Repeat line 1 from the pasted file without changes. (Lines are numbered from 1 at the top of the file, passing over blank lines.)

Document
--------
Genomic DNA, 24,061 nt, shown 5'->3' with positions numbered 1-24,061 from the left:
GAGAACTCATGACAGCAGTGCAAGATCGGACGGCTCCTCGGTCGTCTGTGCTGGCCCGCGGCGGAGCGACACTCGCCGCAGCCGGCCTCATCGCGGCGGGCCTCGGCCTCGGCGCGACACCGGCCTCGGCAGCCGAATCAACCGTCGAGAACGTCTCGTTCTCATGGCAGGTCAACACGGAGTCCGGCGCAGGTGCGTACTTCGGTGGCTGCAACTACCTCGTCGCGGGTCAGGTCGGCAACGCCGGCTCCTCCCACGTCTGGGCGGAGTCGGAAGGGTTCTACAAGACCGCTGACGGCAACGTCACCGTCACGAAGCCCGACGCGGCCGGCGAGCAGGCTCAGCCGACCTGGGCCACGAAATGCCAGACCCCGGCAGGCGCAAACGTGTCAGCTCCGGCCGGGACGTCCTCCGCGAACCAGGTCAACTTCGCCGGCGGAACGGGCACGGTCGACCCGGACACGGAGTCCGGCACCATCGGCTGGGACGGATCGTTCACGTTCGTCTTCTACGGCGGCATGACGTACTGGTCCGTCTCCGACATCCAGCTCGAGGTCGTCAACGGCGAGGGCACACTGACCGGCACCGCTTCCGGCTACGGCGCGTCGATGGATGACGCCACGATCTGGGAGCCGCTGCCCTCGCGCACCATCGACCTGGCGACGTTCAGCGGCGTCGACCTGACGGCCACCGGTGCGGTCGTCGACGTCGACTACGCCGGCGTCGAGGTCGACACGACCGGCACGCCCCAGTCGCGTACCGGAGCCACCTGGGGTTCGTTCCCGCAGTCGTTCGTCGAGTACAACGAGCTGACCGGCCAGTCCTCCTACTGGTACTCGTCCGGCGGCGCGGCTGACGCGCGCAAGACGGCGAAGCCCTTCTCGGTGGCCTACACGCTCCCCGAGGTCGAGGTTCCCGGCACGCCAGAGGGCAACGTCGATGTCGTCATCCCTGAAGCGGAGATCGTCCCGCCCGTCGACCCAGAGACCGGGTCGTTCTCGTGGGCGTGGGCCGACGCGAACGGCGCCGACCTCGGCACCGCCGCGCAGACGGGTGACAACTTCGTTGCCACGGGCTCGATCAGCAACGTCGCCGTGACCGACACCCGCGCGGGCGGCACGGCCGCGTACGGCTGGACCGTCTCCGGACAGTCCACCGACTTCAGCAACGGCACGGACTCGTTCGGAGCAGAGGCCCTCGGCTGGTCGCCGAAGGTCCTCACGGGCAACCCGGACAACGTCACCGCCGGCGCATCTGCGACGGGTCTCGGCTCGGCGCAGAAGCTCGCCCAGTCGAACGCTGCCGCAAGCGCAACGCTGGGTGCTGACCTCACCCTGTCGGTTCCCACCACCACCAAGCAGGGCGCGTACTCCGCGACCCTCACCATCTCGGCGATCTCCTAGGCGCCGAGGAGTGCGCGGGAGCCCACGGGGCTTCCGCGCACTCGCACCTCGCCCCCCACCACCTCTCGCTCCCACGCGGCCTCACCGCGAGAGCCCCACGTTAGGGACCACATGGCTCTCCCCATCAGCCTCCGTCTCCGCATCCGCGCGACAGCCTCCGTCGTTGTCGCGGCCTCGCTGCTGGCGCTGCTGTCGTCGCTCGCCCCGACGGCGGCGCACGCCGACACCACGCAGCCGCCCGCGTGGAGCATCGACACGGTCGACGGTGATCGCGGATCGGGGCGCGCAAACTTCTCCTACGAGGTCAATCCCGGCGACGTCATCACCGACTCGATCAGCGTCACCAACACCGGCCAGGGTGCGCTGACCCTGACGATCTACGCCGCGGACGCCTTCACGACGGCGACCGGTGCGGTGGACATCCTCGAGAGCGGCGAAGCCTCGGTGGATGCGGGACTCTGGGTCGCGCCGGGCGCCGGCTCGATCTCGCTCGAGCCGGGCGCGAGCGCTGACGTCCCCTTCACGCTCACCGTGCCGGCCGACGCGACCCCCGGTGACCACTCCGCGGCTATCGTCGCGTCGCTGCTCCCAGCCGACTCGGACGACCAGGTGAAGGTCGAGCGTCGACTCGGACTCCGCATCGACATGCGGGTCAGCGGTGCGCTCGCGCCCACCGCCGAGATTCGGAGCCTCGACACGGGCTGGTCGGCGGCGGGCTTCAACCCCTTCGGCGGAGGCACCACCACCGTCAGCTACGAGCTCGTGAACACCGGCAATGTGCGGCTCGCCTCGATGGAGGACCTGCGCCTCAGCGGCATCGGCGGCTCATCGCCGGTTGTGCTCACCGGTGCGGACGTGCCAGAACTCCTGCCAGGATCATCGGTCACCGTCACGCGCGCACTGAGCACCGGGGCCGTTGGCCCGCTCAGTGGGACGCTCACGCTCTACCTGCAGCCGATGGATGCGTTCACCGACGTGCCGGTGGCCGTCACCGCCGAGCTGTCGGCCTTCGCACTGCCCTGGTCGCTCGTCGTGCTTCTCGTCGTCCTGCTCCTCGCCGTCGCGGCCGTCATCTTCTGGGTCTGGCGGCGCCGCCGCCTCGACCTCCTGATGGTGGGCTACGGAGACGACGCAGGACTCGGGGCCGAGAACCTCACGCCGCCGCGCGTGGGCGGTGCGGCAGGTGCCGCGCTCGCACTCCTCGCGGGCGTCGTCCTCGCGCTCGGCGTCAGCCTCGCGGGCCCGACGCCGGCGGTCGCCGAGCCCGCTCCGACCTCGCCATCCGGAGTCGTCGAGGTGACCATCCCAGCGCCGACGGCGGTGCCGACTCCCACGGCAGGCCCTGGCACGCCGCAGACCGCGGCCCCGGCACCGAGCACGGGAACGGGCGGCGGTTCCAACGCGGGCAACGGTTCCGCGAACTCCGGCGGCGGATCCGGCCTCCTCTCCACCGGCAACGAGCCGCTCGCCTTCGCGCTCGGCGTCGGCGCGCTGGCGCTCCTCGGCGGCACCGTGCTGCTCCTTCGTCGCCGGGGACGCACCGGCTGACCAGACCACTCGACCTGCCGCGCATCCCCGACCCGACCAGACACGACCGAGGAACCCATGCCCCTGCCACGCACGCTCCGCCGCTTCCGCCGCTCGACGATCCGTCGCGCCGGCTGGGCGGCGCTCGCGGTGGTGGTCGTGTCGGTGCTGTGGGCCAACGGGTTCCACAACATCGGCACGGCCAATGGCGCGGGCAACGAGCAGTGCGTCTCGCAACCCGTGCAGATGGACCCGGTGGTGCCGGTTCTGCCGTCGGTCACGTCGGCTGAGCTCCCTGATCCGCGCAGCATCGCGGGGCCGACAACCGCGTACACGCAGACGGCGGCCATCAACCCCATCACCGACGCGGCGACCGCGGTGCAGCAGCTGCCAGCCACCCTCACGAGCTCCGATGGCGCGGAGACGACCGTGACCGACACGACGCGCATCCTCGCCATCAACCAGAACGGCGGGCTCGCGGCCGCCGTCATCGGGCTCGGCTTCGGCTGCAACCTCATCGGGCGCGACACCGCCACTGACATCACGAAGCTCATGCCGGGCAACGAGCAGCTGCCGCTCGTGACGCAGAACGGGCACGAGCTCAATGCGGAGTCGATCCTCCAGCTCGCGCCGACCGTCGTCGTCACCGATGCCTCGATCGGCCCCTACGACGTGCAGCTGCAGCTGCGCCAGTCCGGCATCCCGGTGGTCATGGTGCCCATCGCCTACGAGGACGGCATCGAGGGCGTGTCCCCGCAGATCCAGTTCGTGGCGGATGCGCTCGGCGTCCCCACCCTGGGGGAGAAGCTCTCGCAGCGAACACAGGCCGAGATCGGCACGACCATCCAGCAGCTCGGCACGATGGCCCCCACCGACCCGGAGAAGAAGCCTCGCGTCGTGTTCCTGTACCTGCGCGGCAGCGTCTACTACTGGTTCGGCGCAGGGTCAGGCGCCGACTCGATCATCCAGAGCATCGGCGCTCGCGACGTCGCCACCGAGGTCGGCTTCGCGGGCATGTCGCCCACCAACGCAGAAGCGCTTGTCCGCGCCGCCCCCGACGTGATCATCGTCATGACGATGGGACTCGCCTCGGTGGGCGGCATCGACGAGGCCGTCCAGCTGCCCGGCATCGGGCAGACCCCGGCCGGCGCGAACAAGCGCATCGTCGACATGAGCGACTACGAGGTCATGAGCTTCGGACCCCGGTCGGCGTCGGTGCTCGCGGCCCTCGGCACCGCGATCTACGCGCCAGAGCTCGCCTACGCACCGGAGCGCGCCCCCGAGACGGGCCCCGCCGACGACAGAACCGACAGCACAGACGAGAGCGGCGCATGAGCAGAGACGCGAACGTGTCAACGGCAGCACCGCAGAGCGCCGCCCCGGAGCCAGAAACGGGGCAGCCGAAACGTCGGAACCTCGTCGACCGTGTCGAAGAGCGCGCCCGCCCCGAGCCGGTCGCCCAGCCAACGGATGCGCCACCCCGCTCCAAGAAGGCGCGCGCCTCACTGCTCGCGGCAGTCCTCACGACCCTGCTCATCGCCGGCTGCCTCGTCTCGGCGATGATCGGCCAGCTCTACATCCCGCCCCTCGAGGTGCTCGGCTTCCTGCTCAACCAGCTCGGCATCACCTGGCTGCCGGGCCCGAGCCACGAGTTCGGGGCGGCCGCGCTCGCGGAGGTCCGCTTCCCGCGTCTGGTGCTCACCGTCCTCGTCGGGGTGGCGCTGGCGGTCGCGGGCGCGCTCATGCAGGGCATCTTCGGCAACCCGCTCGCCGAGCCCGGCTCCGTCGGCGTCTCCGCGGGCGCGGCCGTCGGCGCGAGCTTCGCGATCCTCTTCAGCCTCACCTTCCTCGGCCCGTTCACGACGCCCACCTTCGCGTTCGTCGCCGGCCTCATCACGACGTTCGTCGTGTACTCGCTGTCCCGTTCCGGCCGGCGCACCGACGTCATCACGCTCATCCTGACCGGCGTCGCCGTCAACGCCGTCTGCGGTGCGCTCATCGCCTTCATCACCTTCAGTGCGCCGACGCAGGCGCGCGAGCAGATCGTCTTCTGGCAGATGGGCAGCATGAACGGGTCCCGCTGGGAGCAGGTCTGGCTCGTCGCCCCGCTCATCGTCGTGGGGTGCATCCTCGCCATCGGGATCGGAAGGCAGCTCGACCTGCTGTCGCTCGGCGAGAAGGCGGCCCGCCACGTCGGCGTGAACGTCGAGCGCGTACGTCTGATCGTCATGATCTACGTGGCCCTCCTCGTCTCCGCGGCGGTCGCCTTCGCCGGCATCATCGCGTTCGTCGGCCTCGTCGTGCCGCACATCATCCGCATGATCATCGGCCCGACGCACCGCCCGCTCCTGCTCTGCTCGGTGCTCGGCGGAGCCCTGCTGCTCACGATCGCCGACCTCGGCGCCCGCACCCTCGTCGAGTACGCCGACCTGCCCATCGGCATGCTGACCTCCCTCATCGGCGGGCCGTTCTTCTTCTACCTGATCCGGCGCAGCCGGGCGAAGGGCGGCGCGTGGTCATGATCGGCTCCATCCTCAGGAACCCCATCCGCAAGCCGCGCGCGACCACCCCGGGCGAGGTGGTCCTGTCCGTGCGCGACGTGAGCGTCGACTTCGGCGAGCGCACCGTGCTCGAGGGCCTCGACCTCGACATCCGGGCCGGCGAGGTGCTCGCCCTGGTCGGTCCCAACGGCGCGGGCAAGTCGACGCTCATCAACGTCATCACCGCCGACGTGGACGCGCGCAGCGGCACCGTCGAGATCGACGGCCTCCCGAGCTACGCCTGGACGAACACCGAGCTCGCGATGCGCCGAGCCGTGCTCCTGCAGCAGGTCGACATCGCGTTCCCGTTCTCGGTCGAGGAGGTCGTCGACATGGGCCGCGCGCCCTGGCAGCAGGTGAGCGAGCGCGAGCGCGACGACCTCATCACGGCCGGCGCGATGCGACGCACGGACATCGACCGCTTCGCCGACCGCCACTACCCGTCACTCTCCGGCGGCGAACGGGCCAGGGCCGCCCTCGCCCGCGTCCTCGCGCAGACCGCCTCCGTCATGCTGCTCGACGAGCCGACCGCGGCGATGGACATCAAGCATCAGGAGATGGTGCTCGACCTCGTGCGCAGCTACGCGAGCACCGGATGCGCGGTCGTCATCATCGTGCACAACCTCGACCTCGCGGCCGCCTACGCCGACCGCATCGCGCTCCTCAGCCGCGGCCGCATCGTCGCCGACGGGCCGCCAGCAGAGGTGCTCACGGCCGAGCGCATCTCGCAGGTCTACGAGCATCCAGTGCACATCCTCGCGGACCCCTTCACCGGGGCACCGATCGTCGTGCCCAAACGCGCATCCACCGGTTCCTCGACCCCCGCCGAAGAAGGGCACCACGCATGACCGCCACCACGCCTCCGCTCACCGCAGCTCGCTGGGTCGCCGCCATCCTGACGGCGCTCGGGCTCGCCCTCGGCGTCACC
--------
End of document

Genomic DNA, 24,061 nt, shown 5'->3' with positions numbered 1-24,061 from the left: